Romney Looks for Primary Win in Wisconsin, but Also a Leg Up For the Fall

Romney Looks for Primary Win in Wisconsin, but Also a Leg Up For the Fall

“2 percent”

-- The advantage for a generic Democrat over Wisconsin Gov. Scott Walker in a June 5 recall election, according to a NBC News-Marist College poll.

It could hardly be more fitting that the Republican nominating process would enter its terminal phase in Wisconsin, because this election year is all about the Badger State.

The outcomes of a recall election for Gov. Scott Walker in June and then what promises to be a fiercely fought battle in the fall for the state’s 10 electoral votes will tell us volumes about where the nation’s political impulses lie.

The upper Midwest was a killing field for Democrats in 2010 as Rust Belt incumbents were mowed down by Republican challengers armed with Democratic votes for President Obama’s health care law and his plan to impose global warming fees on American industry.

Wisconsin was the most vivid example. A state which Obama had carried by 14 points and was considered by many to finally be firmly in the Democratic column snapped back to the GOP. Walker defeated Milwaukee Mayor Tom Barrett by more than 5 points and, most shockingly, Sen. Russ Feingold, a fixture of national Democratic politics, got upended by Ron Johnson, a businessman and political neophyte.

The national sweep by the GOP put Wisconsin Rep. Paul Ryan in as chairman of the House Budget Committee, from whence he has proceeded to swiftly redefine the national political discussion by taking the Democrat’s dare on addressing Medicare. Wisconsin’s Republican revolution even helped propel state GOP Chairman Reince Priebus into the national party’s top job.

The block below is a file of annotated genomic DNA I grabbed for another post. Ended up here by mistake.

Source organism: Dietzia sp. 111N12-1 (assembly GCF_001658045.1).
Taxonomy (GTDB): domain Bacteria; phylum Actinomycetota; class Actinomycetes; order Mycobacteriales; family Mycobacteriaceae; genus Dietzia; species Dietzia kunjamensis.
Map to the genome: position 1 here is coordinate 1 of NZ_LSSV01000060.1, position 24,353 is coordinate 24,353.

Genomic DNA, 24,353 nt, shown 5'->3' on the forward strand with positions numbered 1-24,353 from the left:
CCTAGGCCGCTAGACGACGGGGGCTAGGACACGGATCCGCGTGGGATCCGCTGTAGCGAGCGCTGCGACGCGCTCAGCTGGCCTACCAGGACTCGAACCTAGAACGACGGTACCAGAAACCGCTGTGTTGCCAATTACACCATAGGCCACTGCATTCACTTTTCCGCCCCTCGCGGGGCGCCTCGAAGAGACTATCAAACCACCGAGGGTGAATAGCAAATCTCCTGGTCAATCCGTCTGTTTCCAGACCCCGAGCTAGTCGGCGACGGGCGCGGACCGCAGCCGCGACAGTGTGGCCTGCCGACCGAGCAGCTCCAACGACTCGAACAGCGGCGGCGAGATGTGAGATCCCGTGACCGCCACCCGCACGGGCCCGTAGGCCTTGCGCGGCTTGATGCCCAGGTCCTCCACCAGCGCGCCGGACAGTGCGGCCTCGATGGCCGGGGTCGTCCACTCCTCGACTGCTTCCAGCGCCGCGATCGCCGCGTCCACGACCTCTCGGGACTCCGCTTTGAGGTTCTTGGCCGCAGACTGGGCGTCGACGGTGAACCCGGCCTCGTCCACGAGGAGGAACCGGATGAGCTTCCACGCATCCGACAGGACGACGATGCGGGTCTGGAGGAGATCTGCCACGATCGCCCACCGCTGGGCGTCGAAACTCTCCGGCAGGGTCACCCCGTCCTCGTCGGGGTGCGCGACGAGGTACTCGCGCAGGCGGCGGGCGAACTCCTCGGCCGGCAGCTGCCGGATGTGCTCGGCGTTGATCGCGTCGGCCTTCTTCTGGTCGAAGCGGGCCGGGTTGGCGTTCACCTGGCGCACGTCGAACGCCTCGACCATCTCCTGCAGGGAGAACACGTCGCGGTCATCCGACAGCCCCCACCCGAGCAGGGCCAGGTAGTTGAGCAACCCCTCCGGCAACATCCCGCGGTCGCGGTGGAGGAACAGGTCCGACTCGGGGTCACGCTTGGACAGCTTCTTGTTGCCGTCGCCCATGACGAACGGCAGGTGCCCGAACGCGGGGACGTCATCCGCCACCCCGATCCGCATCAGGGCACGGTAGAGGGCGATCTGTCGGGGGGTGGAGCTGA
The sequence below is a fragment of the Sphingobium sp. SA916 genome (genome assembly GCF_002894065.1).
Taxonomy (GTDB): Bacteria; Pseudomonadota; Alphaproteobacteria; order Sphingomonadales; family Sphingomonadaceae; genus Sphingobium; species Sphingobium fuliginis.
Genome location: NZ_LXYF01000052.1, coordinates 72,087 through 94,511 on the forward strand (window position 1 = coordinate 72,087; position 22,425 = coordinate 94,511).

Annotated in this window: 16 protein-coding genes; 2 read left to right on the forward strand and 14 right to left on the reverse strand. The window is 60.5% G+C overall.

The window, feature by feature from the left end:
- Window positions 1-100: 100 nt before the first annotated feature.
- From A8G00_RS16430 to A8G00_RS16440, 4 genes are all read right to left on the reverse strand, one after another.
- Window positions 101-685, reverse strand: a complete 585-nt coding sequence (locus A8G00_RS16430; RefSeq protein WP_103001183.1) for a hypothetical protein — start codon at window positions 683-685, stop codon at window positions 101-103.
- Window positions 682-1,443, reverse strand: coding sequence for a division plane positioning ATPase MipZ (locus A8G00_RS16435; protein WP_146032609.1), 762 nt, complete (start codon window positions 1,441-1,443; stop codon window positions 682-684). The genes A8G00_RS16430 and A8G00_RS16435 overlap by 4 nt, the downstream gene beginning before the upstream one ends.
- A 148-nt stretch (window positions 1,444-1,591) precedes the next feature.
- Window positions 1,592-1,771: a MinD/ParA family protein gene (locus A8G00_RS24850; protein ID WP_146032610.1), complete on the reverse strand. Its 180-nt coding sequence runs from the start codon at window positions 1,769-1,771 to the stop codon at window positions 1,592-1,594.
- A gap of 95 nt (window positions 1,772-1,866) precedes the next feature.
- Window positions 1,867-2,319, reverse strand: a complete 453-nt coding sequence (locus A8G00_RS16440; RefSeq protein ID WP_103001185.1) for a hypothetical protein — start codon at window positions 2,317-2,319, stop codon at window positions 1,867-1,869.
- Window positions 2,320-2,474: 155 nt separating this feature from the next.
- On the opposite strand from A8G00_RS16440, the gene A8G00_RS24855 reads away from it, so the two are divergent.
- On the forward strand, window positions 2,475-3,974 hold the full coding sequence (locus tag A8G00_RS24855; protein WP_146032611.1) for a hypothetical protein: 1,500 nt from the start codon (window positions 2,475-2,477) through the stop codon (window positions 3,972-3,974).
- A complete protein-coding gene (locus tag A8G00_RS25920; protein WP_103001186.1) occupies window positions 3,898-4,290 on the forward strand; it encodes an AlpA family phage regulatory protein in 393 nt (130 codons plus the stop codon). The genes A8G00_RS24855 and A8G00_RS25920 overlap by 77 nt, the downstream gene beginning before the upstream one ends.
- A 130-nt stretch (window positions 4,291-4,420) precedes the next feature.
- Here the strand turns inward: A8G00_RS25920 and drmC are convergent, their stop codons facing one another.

But just as soon as the Republicans took office, the Democratic backlash began, and it was ugly.

The Democratic caucus in the state senate fled the state to prevent a vote on Walker’s plan to reduce the benefits and bargaining power of government worker unions. While the Democratic senators were on the lam, union protesters reinforced by national labor groups and the national party occupied the state capitol for weeks. While Walker eventually triumphed, labor groups and Democrats believed they had struck upon a successful blueprint for bottling up Republican initiatives and winning in 2012.

Two strong political proclivities in Wisconsin – labor activism and a penchant for fiscal restraint – collided in furious fashion. Unions have since tried to replicate their success in storming the state capitol with Occupy Wall Street protests across the country.

Back in Wisconsin, labor groups also launched the first successful recall petition drive. After failing to retake the state Senate with recall drives, unions and Democrats are hoping to take down Walker.

How Walker fares in June will say a great deal about the strength of the parties’ bases. In what will likely be a low-turnout affair, the recall election will show us how strong the Democrat and Republican ground games are in this election year.